Let’s start at the beginning. What is a blog? Aren’t blogs those websites people use to talk about themselves and rant? Why would I want one for my business?
A blog contains regularly updated informational content which is displayed on a website. The blog article topics are generally related to the overall focus of the website. Of course, you can choose to rant about your day, but that isn’t commonly found on business blogs.
Why Should I Have a Blog?
A blog provides you an opportunity to add content to your website that isn’t directly related to your core product. This allows you to optimize the pages of your website for keywords and phrases that wouldn’t naturally appear on your main landing pages. This content can help you target an audience higher up the funnel process. You can bring some new people to your site before they have realized your product could help them solve a problem.
How to Configure Your Blog
Where Should the Blog Live on Your Site?
There are two common places where you would put a blog on your website. The first place is as a subdomain, such as blog.yoursite.com. The second place is as a directory, such as yoursite.com/blog. The other place you might see a blog is right at the root of the homepage, such as yourblogsite.com. Since it should be clear to you if your blog belongs on the homepage, we will focus on the subdomain and directory placement options.
The Difference Between a Subdomain and a Directory
The number one most significant difference between a subdomain and a directory is that a subdomain (blog.yoursite.com) is considered a separate site, whereas a directory lives on the root domain.
What that means is a subdomain keeps your blog completely separated from your main website. This can be beneficial for a couple of reasons. You can link to relevant pages on your main site from your blog site, and they will count as external links. This setup also gives you a little protection if you receive a ranking penalty. Since it is considered a separate site, the penalty won’t necessarily apply to your main website.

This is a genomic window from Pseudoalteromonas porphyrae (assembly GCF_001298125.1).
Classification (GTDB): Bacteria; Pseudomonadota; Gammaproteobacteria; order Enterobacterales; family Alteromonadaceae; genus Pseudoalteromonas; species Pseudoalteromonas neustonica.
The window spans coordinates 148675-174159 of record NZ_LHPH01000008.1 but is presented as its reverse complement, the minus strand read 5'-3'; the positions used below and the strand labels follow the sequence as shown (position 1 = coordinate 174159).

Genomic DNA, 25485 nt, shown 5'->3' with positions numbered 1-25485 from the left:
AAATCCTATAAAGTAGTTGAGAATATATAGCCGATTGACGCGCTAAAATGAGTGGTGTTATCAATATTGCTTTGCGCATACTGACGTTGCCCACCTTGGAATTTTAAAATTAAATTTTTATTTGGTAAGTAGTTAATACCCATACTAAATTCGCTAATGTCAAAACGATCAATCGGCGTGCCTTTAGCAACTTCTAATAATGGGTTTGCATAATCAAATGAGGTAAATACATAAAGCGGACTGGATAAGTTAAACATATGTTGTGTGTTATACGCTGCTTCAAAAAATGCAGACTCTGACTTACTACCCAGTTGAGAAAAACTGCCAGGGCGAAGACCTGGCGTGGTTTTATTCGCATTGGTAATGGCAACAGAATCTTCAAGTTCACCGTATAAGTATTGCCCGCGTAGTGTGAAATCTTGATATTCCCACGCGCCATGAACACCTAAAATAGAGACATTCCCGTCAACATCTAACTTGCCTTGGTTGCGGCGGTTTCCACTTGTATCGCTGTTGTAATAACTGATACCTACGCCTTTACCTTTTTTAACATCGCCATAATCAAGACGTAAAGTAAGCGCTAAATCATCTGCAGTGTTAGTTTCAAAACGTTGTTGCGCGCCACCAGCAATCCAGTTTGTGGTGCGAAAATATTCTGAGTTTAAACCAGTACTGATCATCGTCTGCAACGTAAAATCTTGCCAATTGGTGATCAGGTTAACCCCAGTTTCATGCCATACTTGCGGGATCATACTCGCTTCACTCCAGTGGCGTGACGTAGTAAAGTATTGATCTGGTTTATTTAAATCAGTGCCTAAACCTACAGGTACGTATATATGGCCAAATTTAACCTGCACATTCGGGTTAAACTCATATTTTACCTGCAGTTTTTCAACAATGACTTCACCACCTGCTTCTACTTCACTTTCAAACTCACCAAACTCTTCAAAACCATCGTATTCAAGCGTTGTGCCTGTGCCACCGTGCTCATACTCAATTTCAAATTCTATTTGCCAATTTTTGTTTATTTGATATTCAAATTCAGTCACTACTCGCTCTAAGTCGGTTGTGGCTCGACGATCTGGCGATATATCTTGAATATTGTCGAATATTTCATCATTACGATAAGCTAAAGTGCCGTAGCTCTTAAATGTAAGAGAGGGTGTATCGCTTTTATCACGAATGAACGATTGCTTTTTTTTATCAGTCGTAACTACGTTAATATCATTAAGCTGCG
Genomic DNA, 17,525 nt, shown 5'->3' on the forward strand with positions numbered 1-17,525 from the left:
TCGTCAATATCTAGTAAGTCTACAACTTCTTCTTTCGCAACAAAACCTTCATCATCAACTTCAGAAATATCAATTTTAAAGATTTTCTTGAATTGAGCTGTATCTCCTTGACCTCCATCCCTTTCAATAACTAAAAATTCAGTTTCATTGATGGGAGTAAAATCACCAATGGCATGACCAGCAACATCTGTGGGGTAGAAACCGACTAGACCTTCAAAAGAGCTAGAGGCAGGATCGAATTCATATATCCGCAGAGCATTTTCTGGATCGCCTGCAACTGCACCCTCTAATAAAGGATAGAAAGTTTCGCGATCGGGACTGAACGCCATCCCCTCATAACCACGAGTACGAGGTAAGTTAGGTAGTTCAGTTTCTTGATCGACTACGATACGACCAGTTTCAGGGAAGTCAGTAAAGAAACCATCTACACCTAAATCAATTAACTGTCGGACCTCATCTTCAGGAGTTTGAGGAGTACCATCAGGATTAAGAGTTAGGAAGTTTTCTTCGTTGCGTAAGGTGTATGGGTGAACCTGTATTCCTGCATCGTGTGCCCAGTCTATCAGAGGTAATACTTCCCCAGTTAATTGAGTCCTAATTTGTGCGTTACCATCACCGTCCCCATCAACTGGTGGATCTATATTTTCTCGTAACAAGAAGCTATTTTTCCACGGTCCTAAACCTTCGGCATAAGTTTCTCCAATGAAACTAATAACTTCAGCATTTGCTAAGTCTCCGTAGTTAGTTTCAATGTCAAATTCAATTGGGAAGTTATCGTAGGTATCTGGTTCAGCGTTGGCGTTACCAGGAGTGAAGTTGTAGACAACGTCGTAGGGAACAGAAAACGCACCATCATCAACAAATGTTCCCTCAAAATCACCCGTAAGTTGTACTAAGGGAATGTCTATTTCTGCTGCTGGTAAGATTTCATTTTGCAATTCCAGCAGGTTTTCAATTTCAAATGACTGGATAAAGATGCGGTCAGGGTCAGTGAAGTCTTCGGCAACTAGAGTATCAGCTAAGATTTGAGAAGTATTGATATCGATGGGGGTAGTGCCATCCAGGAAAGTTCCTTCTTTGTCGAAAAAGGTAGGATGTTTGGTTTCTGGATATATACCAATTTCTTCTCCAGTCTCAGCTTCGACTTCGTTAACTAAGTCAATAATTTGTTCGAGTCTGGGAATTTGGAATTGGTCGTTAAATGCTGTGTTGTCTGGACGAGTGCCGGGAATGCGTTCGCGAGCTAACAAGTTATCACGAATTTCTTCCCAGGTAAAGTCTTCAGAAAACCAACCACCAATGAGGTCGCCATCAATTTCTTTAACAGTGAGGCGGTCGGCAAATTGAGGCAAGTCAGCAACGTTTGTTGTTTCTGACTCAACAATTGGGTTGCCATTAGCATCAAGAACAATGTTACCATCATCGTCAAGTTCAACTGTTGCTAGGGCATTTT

One of the main downsides of setting up your blog as a subdomain—and the primary upside for setting it up as a directory—is that any backlinks your blog site acquires won’t directly benefit your main site. This is one of the principal reasons to set your site up as a directory. Typically, your blog’s primary goal is to reach a larger audience through social shares and backlinks. If your blog is a directory on your root domain, those backlinks help increase your root domain’s backlink profile.
To decide if your blog should be a subdomain or a directory, you have to think about your blog’s goal and what’s best for your readers. For small businesses, having a blog as a directory is typically the smarter option.
Do All Blogs Have Comments?
Traditionally yes, blogs have comments. These days, however, more and more companies are removing commenting systems from their blogs. About fifty-percent of blogs have a commenting system in place. Some companies find they spend a considerable amount of time maintaining the comment system and the vast majority of comments are low-quality or spam.
With that being said, a company would want to have comments on a blog to build a sense of community. It provides a way for your readers to reach out and ask questions. This not only gives you a channel to communicate directly with people and publicly offer exceptional service, but you can also take these comments and feedback to get ideas for new content and new questions to answer on future blog articles.